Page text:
It was this coastguard activity that resulted in the collision at sea with the Vietnamese trawler two days later. The Chinese Coastguard is certainly exercising its newly found legal basis and expanding its area of operations, which during 2013 was focused in the East China Sea against Japanese Defence Force and Coastguard units. The PLA Navy appears to have been taking a less visible role in maritime security close to the Chinese coast.
PLA Navy Left to Pursue Blue-Water Ambitions
Military and Diplomatic sources in the region report that PLA Navy activity in 2013 was markedly down in the South China Seas against years 2009 - 2012. This could be interpreted as a more conciliatory approach from President Xi in an effort to build better bilateral relations with other neighbouring states. However it is also possible that the priority of Chinese maritime tasks took place in the East China Sea, notably with both Japan and the United States Navy. The emergence of another maritime force to take over constabulary duties in the South China Sea allows the Chinese administration to re-commence their policy of claiming those waters in the long term whilst ensuring that contests to the claims remains clear of militarised responses; an important facet on the international stage. This is a deft move by President Xi and reflects a better understanding of the political environment in which he is operating with other national powers.
The use of a coastguard in this role is not new, certainly the US Coast Guard (USCG) is the best equipped and trained in maritime security agency globally. The Chinese Maritime Coastguard trains and co-operates with them as part of the North Pacific Coast Guard Agencies Forum. The USCG is not commanded by the Department of Defense in peacetime, but rather the US Department of Homeland Security which allows the US military to both focus on war fighting and constabulary duties at range (indeed the US Navy is not authorised to undertake certain constabulary duties as part of the US constitution).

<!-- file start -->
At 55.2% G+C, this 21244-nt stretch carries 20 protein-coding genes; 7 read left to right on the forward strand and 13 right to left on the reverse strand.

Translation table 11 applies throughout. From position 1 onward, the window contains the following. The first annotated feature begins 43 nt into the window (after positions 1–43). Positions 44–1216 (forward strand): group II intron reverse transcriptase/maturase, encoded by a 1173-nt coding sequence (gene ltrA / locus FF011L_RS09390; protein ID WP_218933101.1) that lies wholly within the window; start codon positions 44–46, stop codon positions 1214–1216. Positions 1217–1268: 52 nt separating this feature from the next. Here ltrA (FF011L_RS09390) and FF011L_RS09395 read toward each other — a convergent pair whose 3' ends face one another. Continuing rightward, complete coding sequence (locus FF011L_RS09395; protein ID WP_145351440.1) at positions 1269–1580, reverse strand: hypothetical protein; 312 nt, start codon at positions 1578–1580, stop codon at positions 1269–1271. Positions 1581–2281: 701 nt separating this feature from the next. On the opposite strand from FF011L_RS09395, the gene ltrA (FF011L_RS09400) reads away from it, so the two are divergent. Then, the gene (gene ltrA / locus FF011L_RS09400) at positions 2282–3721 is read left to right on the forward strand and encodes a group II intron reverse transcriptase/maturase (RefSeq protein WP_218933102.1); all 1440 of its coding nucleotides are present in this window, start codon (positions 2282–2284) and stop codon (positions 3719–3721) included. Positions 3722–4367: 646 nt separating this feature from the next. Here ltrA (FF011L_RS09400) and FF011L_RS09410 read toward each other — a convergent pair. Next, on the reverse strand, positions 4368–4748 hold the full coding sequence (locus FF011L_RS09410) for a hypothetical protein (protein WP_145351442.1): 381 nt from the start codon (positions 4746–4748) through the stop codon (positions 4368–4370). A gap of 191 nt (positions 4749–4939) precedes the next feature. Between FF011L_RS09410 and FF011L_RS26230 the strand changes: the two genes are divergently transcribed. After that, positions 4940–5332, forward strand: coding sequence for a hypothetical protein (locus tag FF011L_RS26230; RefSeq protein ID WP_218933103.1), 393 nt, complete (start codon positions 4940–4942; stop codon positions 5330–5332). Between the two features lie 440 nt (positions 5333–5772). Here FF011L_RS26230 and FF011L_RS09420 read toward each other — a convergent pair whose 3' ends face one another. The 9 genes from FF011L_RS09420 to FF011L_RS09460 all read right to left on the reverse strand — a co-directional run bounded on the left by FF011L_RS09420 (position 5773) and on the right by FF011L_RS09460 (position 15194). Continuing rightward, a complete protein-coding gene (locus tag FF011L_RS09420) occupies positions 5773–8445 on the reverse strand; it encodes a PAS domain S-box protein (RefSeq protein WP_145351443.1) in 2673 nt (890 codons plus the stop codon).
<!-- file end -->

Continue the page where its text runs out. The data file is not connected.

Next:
This appears to be a similar doctrine to which the Chinese are now employing with their own maritime forces. Previously, constabulary roles in the South and East China Sea areas were conducted by the PLA Navy. The revised tasking for the Chinese fleet in 2013 included a requirement to establish greater presence in the East China Sea and in running multiple ship trials for their newly built capital assets, as well as longer deployments in areas further afield.
Ships cannot be everywhere at once and even the significant mass of the Chinese navy are not able to manage all these things simultaneously. Pressure from Japan, South Korea and the US Navy in the East China Sea, as well as political commitments to contribute to maritime missions off Syria (removing chemical weapons), and Somalia (in counter piracy operations) are no doubt stretching the PLA Navy both in manpower, logistics and ships. The formation of a coastguard to undertake maritime security operations is thus a sensible and efficient methodology of achieving all these missions together. As the Chinese Coastguard gains more experience in constabulary operations, it will free the PLA Navy for more focused war fighting roles, and longer blue-water deployments will be a sure-fire pattern for 2014 and thereafter.
So it seems that the new fisheries legislation of the Hainan provincial administration extending across the disputed South China Seas area is more of a resurgence of old policies, but differing in strategy and planned execution authorities. Such a change has long been called for whilst the stretched Chinese forces are engaged on all fronts not just with the United States Navy, but also with forces from South Korea and Japan. It is the emergence of this new organisation which is an indication of a possible divergence of roles for both sea-going services; a factor that other navies will wish to watch carefully.
Peter Roberts is Senior Research Fellow, Maritime Studies, RUSI.
 Tuoitre News, Vietnam
 ‘China Naval activities Raised at APEC’, Japan Times, 5 Oct 2013, and China Finds a Gap in Japan’s Maritime Chokepoints, TIME.com 18 July 2013.